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To contact one of our “Forage for Profit” team, call the Seed Office on 01769 576232
or Graham Ragg on 07798 583667
or email [email protected].

Soil Testing

The principal objective of soil testing is to make you more money

We are all familiar with providing a balanced ration to maximise animal growth or milk production. This ideally starts with a silage analysis which is then used to source and supply supplementary feeds to ensure the desired yield from our animals. 

We should follow the same principles with our soils to ensure maximum return from our investment in forage crops. This starts with a soil test.

Utilising what you apply

  • Soil tests

Soil testing can increase your profit by identifying acidic fields where low pH results in inefficient fertilizer use and limits your yields. The graph below shows the dramatic effect of pH on the major nutrients’ availability.

  • Reducing inputs

The test may reveal that your soils have adequate levels of some nutrients and that you can reach optimum yields with less fertiliser, enabling you to reduce, or not apply, those nutrients in surplus.

  • Reaching the crop’s potential

Soil testing can help by identifying fields that have low fertility and need more fertiliser than you normally apply. Your potential yield increase can far outweigh the cost of the fertiliser you should apply. Nitrogen recommendations for growing crops assume that ALL other macro nutrients are available at levels which can support the crops potential. For example if there is only 80% of the phosphate needed to reach potential yield, under your current fertiliser regime you could be wasting 20% of your Nitrogen.

The element which is in shortest supply (in this case K) limits the yield

  • Assess the nutrients you apply

By responding to the analysis and applying more of any deficient nutrients and none of any in surplus, you may keep your input costs about the same, but dramatically increase your fertiliser efficiency and yield. Considering the four points above, the chance of successfully fertilising a crop without a soil test are at best 25%.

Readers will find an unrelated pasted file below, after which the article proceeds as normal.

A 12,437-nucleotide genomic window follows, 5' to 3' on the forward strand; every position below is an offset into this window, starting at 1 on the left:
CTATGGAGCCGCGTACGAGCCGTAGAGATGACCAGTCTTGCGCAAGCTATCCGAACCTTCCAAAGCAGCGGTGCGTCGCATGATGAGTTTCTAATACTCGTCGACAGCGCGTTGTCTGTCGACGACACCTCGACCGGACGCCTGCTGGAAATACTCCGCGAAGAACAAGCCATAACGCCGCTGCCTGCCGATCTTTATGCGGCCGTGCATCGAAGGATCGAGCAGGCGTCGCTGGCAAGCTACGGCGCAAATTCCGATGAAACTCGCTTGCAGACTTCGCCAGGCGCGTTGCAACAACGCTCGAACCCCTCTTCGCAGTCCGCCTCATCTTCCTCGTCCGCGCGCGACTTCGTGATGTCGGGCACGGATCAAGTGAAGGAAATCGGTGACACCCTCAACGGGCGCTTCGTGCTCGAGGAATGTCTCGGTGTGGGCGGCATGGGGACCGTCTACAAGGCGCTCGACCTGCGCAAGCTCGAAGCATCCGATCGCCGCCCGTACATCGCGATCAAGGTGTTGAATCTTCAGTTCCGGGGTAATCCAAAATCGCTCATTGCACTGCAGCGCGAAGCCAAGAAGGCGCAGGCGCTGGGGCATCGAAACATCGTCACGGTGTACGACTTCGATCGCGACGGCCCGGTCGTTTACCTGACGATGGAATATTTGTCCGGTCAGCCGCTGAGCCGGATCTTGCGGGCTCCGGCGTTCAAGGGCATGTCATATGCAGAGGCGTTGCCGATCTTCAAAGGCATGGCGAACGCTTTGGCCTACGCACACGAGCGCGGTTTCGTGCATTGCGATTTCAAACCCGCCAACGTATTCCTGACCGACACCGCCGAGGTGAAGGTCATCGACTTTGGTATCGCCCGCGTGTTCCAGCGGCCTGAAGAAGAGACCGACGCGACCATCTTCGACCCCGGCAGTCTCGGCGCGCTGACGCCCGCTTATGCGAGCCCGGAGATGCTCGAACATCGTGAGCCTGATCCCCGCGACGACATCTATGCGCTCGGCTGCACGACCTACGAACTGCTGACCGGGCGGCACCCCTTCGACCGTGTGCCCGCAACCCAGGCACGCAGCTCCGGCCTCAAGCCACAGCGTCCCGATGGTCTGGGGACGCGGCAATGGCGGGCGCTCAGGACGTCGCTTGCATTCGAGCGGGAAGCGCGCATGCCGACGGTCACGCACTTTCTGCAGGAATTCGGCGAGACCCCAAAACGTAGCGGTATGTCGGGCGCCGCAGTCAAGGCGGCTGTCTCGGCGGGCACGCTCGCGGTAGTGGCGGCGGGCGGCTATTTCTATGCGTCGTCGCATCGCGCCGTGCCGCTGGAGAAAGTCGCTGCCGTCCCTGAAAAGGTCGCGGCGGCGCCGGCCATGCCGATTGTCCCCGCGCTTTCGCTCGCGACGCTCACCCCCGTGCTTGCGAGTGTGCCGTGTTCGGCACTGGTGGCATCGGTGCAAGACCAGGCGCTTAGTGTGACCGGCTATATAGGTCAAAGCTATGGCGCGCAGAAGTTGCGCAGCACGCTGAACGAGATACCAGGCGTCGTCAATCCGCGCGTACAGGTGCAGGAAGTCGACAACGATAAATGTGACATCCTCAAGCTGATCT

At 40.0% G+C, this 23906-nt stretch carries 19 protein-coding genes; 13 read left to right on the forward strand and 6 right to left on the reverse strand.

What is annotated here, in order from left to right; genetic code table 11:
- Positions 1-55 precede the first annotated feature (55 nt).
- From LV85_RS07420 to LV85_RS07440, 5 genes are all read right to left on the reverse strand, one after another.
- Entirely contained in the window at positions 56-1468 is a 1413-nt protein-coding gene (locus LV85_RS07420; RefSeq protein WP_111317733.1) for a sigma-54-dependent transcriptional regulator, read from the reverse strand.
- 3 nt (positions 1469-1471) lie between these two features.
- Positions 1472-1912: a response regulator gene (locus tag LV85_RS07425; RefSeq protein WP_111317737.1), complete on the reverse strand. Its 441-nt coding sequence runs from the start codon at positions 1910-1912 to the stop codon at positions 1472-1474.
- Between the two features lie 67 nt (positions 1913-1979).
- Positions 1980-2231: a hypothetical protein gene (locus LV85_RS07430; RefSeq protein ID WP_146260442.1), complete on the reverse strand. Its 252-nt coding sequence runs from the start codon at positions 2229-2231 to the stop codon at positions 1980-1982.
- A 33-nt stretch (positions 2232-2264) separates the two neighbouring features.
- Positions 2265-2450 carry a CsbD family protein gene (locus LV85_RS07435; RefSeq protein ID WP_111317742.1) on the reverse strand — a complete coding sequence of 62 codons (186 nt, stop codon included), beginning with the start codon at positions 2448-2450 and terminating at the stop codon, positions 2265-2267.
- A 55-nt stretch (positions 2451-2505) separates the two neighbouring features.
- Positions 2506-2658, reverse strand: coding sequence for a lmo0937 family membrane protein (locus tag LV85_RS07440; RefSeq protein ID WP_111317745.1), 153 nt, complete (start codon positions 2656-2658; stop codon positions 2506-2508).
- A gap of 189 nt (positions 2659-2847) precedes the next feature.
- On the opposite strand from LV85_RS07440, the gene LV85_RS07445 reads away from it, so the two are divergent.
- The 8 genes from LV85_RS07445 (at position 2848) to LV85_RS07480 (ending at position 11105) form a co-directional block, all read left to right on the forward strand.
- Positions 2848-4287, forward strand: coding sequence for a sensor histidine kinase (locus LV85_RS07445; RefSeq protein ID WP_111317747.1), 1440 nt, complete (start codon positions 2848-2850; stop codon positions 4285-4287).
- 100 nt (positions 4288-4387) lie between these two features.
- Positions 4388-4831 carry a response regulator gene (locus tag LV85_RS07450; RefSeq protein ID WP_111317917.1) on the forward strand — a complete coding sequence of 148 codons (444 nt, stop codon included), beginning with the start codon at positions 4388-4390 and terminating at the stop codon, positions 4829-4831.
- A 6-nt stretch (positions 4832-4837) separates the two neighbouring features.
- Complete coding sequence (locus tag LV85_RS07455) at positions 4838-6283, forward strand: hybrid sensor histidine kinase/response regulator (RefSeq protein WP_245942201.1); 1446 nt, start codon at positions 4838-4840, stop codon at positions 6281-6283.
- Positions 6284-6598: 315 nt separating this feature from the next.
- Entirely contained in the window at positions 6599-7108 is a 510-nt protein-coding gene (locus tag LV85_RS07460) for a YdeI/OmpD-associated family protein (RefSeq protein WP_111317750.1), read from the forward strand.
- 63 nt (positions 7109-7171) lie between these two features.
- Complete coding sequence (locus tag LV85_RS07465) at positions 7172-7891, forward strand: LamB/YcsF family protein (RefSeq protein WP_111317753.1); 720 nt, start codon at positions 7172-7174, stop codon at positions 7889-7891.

As with most things the results are only as good as the sample. So it is imperative that these are collected to ensure a representative result for the field and the crop being grown. A guide on how to take soil samples is available from Mole Valley Forage Services. Fields should be tested on a five year basis.

Full vs basic test

Historically we have focused on pH, P and K analysis, which are undoubtedly vital to ensure good crop growth. This was mainly due to a cost and inaccurate results of the other major elements, and to a certain extent a lack of research evidence as to their effect on plant growth. Our understanding of plant nutrient interactions has increased and cost is no longer prohibitive. To get the most from your soil test, it is advisable for it to look at:

  • All major nutrients
  • Trace elements
  • Organic matter content
  • Cation exchange capacity


When a soil test comes back, the minimum that should be done is to change/adjust management practice to allow for the results. It is advisable to use a F.A.C.T.S qualified specialist as some low nutrient availabilities can be due to antagonisms, and applications of lacking nutrients may not be effective. See page 12 for our offers on soil testing and grass seeds.

For more information on soil tests and advice on fertiliser choice, timings and recommendations please contact your local Forage specialist or the fertiliser helpline on 01769 576405.

Analysis Result Guideline Interpretation Comments
pH 5.2 6.5 Low Reduction in availability of Major Nutrients
Phosphorous (ppm) 9 26 Very low (Index 0.9)
Potasium (ppm) 147 121 Normal (Index 2.2)
Calcium (ppm) 1783 2000 Slightly low Consider treatment to maximise calcium and major nutrient availability
Magnesium (ppm) 205 176 Normal (Index 4.3)
Sulphur (ppm) 7 10 Low Consider treatment for optimum grass growth
Sodium (ppm) 37 90 Very low PRIORITY FOR LIVESTOCK HEALTH
Zinc (ppm) 5.5 7.0 Slightly low PRIORITY FOR LIVESTOCK HEALTH
Manganese (ppm) 26.0 5.0 Normal Adequate level
Molybdenum (ppm) 0.04 <0.50 Normal No problems anticipated
Copper (ppm) 1.7 8 Very low PRIORITY FOR LIVESTOCK HEALTH
Boron (ppm) 1.26 0.5 Normal Adequate level
Cobalt (ppm) 2.2 1.5 Normal Adequate level
Iodine (ppm) 0.6 1.5 Very low PRIORITY FOR LIVESTOCK HEALTH
Iron (ppm) 1221 50 Normal Adequate level
CEC (meq/100g) 18.4 15.0 Normal Cation Exchange Capacity indicates a soil with a good nutrient holding ability
Organic Matter (%) 8.9 3.0 High Humose soil, Above 16% peaty soil


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